2. Theoretical background

In this study, discourse markers are approached from a discourse perspective. Because their operational scope is considered to be “units of discourse such as sentences and paragraphs, rather than inter-sentential predications,” as Matras (1997, 177) puts it, they are best seen as providing information at the discourse level, and not at the sentence level. Focusing on the text in order to examine the function of discourse markers is based on text linguistics which views connected discourse as central to understanding language and grammar. This enables linguistic analysis to reach beyond the traditional level of sentence to the text as a whole (Hatim, 1997; Hoey, 2001, 2002; Longacre, 1995, 1996; Morgan and Sellner, 1980).

Modern linguistics, however, emphasizes the grammatical importance of connected discourse. For functional linguists, grammar cannot be understood “just by looking at it from its own level;” rather, it has to be approached “from above” (Halliday 2004, 31). This, Grimes (1975) argues, is “because certain factors are needed for the understanding of elements in sentences that are not available within those sentences themselves but only elsewhere in the discourse” (8). To dissociate grammatical phenomena from the structure of texts is to miss the essence of their use. Hatim (1997), states that, “Individual words, which are conventional elements of language,” he states, “have not been created in order that what they represent may itself be discovered (or known), but in order that they may be joined with one another, thus expressing, by their interrelations, valuable information. This is one honorable science and a great foundation principle.”

Another crucial assumption underlying this study is that a text is cohesive. Cohesion is defined by Halliday and Hasan (1976) in their seminal work as a semantic relation that is realized through the lexico-grammatical system. Brown and Yule (1986) and Morgan and Sellner (1980) represent a trend in the field of discourse and text analysis to treat coherence as being less dependent on the language of text itself, and thus not being a product of cohesion. In this study, however, formal markers provide well-defined tools for the study of coherence in text. Just like Halliday and Hasan (1976), the present study considers that explicit linguistic realizations of the underlying functional relations are crucial for the identification of a text as a coherent unit.  Alongside   formal   connectedness, coherent text must also display underlying relations between propositions and relevance to the situation.

Halliday and Hasan (1976) focus on cohesion across sentence boundaries. According to Halliday and Hasan (1976), conjunctive relations are based on the assumption that there are in the linguistic system forms of systematic relationships between sentences. These functional relations, where one segment of text elaborates, extends or enhances a previous segment of the text (Halliday, 2004,).  Conjunctions are classified into four basic categories that correspond to the semantic relationships they signal: additive, adversative, causal, and temporal.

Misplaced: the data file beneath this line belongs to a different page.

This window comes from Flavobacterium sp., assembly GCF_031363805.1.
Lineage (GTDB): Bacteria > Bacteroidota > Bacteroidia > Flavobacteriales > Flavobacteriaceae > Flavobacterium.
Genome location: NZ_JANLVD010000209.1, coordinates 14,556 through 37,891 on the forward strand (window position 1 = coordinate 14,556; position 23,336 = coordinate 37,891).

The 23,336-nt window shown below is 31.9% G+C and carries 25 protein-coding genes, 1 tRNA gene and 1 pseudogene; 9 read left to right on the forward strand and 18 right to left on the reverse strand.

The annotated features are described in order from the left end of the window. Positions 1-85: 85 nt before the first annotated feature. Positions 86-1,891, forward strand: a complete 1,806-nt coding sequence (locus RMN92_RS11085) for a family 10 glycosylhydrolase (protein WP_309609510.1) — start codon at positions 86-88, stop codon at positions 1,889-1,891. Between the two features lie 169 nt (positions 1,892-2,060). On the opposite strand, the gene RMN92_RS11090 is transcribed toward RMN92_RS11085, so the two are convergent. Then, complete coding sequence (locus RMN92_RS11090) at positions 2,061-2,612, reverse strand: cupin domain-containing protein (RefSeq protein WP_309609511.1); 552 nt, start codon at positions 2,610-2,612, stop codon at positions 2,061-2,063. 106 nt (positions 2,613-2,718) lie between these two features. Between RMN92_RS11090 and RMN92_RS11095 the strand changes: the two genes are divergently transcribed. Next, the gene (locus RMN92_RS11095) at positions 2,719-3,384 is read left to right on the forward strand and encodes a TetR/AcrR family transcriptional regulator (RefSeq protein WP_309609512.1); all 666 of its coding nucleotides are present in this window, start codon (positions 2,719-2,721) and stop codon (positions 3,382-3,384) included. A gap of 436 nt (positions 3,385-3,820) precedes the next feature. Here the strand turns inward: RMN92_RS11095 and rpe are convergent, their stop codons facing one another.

Text is cohesive. Whether this is a by-product of the need to be coherent, as Morgan and Sellner (1980) have argued, or a prerequisite of coherence, as was originally argued in Halliday and Hasan (1976), seems irrelevant. Almost certainly the relationship works both ways.  On occasion, writers (and more rarely speakers) consciously produce cohesive devices in order to clarify or emphasize, i.e. to create coherence… On other occasions, a writer's or speaker's coherence is reflected automatically in the language they use, i.e. in cohesion. Either way, that is a feature of text that cannot be denied and one, furthermore, that continues to be the subject of study.

Also, discourse markers are extremely useful tools for clarifying the writers/speakers communicative intentions.  They signal  how  the  text-producers  “intend  a  message  to relate  to  the  foregoing  or  following  discourse  or  to  a  particular  aspect  of  the communicative situation” (Kroon 1997, 17). Underlying the description of discourse markers in this study, therefore, is the assumption that they perform not only connective but also communicative functions. This means that the writer/speaker employs them to signal to the reader/hearer what he is doing in the text and influence his understanding of what s/he says. The reader/hearer, in turn, uses these linguistic expressions to postulate the writer/speaker’s goals and intentions which can guide his interpretation process.